The Making of the Illinois Author Project

Librarians launch an award for self-published novels

February 2, 2015

(From left) Lucy Tarabour, Denise Raleigh, and Donna Fletcher

In 2013, a group of librarians in northern Illinois teamed up to create “Soon To Be Famous: The Illinois Author Project” to demonstrate how important self-published books can be in the lives of readers. They were inspired by a talk given by academic and author David Vinjamuri at the 2013 ALA Annual Conference in Chicago, where he noted that libraries were paying $84 for books that patrons could buy for $14. He challenged his audience to do something about that.

Denise Raleigh, of the Gail Borden Public Library District in Elgin, Illinois, decided to accept the Vinjamuri challenge and, with some colleagues, came up with a “library staff­-curated project” that would highlight the best new self-published novels in Illinois. “All the judges were librarians,” she told the Masters Series audience on Monday, “and all the promotional videos were produced by library staff.” One of their YouTube videos, It’s a Writingful Life, a parody of the 1946 movie It’s a Wonderful Life, examined what would happen if an author decided never to have written any books.

Submissions were restricted to self-published adult fiction by Illinois authors who asked their local libraries to nominate them for the contest. Entries for the first competition were due by December 30, 2013, said Donna Fletcher, a library consultant in Highland Park, Illinois, but only 40 entries had come in. Luckily, a January 1, 2014, article in the Chicago Tribune highlighted the contest and pushed the number of submissions up to 103 by the extended deadline of January 6.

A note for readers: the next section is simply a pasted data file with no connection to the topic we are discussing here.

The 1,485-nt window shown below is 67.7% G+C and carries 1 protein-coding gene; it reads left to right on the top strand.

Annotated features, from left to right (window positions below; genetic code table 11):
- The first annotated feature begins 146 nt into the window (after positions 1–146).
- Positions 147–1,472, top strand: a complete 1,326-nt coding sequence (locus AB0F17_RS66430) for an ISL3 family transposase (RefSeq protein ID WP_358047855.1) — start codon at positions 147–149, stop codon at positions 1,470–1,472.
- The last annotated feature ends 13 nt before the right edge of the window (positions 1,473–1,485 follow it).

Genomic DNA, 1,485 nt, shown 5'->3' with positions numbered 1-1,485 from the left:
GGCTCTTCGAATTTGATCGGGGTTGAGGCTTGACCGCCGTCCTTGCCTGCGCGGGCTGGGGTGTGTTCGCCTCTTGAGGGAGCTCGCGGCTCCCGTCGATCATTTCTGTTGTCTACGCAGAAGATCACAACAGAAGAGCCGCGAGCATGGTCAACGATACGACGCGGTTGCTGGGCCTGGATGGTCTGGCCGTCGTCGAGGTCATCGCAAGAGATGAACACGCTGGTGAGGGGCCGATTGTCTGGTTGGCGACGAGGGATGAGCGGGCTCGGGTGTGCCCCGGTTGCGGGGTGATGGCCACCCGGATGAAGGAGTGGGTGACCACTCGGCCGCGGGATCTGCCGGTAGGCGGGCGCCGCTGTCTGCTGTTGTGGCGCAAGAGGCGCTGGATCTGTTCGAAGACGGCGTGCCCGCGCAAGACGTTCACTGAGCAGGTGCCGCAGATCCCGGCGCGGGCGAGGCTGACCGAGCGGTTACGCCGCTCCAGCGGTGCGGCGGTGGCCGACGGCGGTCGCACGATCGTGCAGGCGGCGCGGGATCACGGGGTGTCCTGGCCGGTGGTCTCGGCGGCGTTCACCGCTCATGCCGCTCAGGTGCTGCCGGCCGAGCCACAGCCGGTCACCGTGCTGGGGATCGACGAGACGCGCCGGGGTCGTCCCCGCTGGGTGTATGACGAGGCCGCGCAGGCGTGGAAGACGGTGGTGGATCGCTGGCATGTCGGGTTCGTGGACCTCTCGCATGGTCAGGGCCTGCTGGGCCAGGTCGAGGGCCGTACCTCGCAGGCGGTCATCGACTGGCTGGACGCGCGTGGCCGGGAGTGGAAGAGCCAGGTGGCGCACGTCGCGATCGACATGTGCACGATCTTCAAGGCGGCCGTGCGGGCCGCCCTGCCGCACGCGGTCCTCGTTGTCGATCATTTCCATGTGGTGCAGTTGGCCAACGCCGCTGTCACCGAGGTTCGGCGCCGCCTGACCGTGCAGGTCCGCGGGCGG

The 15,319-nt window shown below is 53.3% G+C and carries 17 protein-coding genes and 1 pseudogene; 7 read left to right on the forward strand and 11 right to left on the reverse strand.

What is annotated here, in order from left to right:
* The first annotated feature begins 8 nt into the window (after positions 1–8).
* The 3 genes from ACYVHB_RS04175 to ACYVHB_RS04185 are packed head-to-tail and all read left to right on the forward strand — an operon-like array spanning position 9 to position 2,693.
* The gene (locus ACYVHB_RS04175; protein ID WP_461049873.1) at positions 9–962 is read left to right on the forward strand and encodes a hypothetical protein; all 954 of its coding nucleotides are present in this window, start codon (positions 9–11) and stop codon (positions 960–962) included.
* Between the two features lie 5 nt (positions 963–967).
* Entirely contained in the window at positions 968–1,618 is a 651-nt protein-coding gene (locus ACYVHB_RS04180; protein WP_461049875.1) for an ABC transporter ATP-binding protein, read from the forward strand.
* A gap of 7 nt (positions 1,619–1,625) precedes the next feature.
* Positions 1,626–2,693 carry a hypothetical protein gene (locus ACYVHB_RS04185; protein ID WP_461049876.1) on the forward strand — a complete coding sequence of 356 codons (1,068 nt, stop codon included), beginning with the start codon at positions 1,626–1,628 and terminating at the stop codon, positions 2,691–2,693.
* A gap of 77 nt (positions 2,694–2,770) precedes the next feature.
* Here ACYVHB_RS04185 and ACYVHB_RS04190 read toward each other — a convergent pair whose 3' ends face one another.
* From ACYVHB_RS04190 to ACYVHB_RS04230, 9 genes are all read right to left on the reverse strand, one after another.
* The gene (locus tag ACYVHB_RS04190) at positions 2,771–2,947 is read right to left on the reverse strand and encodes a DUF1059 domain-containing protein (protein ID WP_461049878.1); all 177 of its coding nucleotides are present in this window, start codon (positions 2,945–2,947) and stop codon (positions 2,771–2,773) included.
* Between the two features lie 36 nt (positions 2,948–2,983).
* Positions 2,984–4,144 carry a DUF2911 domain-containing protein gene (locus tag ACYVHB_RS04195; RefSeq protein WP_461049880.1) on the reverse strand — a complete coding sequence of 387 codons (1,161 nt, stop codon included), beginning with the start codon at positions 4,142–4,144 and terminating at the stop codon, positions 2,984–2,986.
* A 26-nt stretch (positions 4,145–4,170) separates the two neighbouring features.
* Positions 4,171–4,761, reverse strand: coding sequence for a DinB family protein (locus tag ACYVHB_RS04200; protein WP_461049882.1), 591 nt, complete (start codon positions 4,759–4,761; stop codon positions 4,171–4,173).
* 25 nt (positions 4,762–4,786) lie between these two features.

The winner was The Things We Save, a novel by Joanne Zienty, a resident of Wheaton, Illinois, and library media specialist at the Forest School Library in Des Plaines. The award ceremony was held on April 16, 2014, at the RAILS (Reaching Across Illinois Library System) headquarters in Burr Ridge, Illinois.

The contest is now in its second year and is ready for replication in other states, said Lucy Tarabour of Clarendon Hills (Ill.) Public Library. A book is in the works, How to Launch an Author Awards Program at Your Library: Curating Self-Published Books, that will explain the process, which is low cost (only $500 the first year). Why do this? “Librarians have power,” Tarabour said. “How do we use this power to serve our patrons? The bottom line is that we continue to bring good reads to our users.”

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